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Ever wonder what those black lines are along the edges of your carpet — at the baseboards and under doorways?
The black lines are a result of filtration soil.
Filtration soiling is pollution that comes from dirty ductwork and settles on your carpet.
Filtration Soiling 101
According to ProCare, the premium carpet & upholstery care specialists:
This soiling is called Filtration Soiling because it comes from air passing through the carpet as it is attempting to get through the crack between the carpet and the baseboard or under a closed door. As the air passes through the edge of the carpet pile, this microscopic soiling is deposited there (hence the term filtration soiling). This occurs over a significant period of time and is not noticed until a build up has occurred.
Think of it as soot from your air ducts (…and candles and other things).
This has become a common problem today because homes are much more airtight than in the past and because aromatherapy and burning of candles is so popular today. Source
But We Vacuum All The Time…
No matter how “clean” your house is or how much you vacuum… it still happens.
Because most homes aren’t 100% airtight, there is naturally a gap between the flooring and the walls. Air moves through that gap, and the carpet acts the same as a furnace filter, trapping the solid particles of “soot”.
And since it’s difficult for your vacuum cleaner to reach every single spot on your carpet, over time the ultra-fine particles have a chance to really bond with the carpet and become more apparent. Especially in those areas that are harder for your vacuum to reach — like around the baseboards!
Most vacuum cleaners do not clean the edges of a carpet very well, as their main effort is in the center of the vacuum orifice. Some vacuum cleaners have a slot at the edges, to help here, but there is no beating action in this location, and the actual suction at the edges is very small, relatively speaking. Source
By the time you notice it, the problem has progressed to the point that you need to have your air ducts professionally cleaned.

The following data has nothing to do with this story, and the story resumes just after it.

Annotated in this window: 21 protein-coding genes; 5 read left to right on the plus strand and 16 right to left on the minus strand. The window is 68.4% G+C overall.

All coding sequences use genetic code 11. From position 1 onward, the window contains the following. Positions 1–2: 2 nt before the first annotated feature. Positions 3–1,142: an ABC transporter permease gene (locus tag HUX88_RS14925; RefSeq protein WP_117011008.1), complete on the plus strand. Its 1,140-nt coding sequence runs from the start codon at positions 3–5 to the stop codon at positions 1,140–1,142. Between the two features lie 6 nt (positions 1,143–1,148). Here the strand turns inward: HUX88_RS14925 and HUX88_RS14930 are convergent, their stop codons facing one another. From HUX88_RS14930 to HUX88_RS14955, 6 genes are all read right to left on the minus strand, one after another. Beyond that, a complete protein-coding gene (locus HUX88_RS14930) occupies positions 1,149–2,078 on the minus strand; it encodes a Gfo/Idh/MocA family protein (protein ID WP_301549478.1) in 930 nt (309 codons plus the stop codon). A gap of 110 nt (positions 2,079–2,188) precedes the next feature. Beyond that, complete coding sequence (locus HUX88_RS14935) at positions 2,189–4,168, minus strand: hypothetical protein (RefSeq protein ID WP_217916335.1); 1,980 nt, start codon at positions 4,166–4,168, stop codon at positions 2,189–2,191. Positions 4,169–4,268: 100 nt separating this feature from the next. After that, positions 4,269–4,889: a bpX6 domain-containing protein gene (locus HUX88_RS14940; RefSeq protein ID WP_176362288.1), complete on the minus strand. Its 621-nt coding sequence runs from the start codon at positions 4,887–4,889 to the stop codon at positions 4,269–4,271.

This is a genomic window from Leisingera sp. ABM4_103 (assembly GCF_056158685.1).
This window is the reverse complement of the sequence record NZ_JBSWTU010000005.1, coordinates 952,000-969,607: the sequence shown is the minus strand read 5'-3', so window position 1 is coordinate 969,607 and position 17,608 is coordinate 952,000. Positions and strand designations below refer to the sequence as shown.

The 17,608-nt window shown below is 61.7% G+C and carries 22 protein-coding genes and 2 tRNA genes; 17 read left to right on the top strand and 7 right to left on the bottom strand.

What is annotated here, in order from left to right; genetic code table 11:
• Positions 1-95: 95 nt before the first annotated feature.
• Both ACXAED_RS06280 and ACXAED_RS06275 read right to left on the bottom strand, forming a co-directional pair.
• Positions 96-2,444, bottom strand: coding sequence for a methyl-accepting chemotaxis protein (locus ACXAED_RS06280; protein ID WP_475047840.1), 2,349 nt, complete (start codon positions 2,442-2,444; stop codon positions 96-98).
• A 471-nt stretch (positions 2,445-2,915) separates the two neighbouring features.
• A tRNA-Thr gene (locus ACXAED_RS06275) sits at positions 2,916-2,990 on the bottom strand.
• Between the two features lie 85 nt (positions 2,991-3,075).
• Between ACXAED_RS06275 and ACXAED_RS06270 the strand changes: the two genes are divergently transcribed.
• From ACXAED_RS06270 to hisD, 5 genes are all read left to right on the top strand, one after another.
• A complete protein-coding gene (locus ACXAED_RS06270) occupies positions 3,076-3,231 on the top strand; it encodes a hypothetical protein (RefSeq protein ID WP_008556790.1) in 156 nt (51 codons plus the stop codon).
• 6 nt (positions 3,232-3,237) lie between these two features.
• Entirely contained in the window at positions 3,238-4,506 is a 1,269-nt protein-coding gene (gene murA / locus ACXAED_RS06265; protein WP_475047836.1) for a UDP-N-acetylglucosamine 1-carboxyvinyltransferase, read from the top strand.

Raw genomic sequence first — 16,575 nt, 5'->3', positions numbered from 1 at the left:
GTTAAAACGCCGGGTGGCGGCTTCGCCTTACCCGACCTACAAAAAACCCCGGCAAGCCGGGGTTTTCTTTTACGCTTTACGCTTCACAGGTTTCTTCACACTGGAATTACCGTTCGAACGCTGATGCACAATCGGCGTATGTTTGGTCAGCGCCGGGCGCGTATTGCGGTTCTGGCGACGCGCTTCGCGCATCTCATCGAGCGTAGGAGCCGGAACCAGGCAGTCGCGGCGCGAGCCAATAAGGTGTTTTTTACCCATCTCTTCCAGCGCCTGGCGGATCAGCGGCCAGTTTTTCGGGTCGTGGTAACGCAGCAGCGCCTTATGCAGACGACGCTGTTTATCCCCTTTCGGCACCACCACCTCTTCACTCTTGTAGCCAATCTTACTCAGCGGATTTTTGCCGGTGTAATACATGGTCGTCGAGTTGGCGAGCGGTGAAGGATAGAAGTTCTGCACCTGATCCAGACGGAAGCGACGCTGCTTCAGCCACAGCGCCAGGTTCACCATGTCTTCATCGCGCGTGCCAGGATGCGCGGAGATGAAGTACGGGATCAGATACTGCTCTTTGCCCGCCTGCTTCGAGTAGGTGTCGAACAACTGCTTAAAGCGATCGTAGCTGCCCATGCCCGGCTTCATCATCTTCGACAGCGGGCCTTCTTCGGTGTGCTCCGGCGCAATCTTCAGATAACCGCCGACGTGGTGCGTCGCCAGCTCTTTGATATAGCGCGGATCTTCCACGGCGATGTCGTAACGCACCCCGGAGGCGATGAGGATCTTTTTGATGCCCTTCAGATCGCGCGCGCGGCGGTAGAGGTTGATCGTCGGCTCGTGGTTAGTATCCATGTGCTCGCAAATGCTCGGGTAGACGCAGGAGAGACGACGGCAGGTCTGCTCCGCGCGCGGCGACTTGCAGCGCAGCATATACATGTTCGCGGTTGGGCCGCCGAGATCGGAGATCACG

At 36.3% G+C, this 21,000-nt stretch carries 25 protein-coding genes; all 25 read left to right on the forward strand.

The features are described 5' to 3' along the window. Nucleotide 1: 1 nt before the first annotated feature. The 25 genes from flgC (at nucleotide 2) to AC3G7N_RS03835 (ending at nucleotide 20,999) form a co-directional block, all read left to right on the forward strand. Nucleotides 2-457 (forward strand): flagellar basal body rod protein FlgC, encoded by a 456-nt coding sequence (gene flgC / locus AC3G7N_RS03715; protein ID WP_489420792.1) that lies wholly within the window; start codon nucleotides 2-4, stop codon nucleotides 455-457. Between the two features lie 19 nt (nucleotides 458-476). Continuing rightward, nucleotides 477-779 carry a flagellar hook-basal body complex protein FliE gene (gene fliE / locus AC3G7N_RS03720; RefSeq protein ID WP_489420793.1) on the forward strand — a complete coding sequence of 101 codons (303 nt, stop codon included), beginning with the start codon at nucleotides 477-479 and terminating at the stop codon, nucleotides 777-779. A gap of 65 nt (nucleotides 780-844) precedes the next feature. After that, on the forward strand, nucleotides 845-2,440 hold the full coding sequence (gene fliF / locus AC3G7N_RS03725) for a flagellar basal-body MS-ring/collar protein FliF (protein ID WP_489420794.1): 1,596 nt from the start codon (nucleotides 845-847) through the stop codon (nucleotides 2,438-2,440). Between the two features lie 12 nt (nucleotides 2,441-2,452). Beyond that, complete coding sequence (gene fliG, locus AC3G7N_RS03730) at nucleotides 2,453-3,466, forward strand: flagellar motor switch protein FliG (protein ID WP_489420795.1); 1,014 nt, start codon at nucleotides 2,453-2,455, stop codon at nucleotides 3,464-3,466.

Can The Black Marks Be Removed?
Yes. It takes added labor and special agents to get this out, but a professional carpet cleaner can do it. Here’s how:
Filtration soiling is difficult to remove because the particles are so fine that they penetrate deep into the carpet pile — sometimes all the way into the backing of the carpet.
Vacuuming this area is not usually successful, even when a crevice tool attached to the vacuum cleaner is used. Because the carbon particles are attached to the carpet fibers and each other by electrostatic bonding. Therefore, to remove these “soot lines” a different effort is required. Source
If you want to try to remove the stains yourself, here are some Filtration Soil Removers to consider:
- Soil-Out Filtration Soil Remover from Tennessee Specialty Supply
- Matrix Soil Out Filtration Soil Remover by JonDon
- Filtration Soil Remover (FSR) by Pro’s Choice
- FSR from Bane-Clene
How To Prevent The Black Marks
To prevent it from happening in the first place, get your air ducts cleaned!
You could also consider making minor modifications to your lifestyle — such as burning fewer candles, smoking less, cooking less… you get the idea. Since that’s not likely to happen, I’d recommend you just get your air ducts cleaned.
Preventing airflow through carpet and carpet edges by sealing cracks in the subfloor, as well as under baseboards and edges of stairs, may reduce filtration soiling problems. Source
I like to help people find unique ways to do things that will save time & money — so I write about "outside the box" Household Tips and Life Hacks that most wouldn't think of. I'm super-organized. And I LOVE to clean! I even enjoy doing laundry (but not ironing). I’m also a lifelong dog owner — so I often share my favorite tips for living with dogs inside your home (like smart home design choices and dog-friendly cleaning & decorating ideas). Career-wise, I've been sharing my best ideas with others by blogging full-time since 1998 (the same year that Google started… and before the days of Facebook and YouTube). Prior to that, I worked in Higher Ed over 10 years before switching gears to pursue activities that I'm truly passionate about instead. For example, I've worked at a vet, in a photo lab, and at a zoo — to name a few. I enjoy the outdoors via bicycle, motorcycle, Jeep, or RV. When I’m not cleaning, organizing, decorating, or fixing something… you'll find me at the corner of Good News & Fun Times as publisher of The Fun Times Guide (32 fun & helpful websites).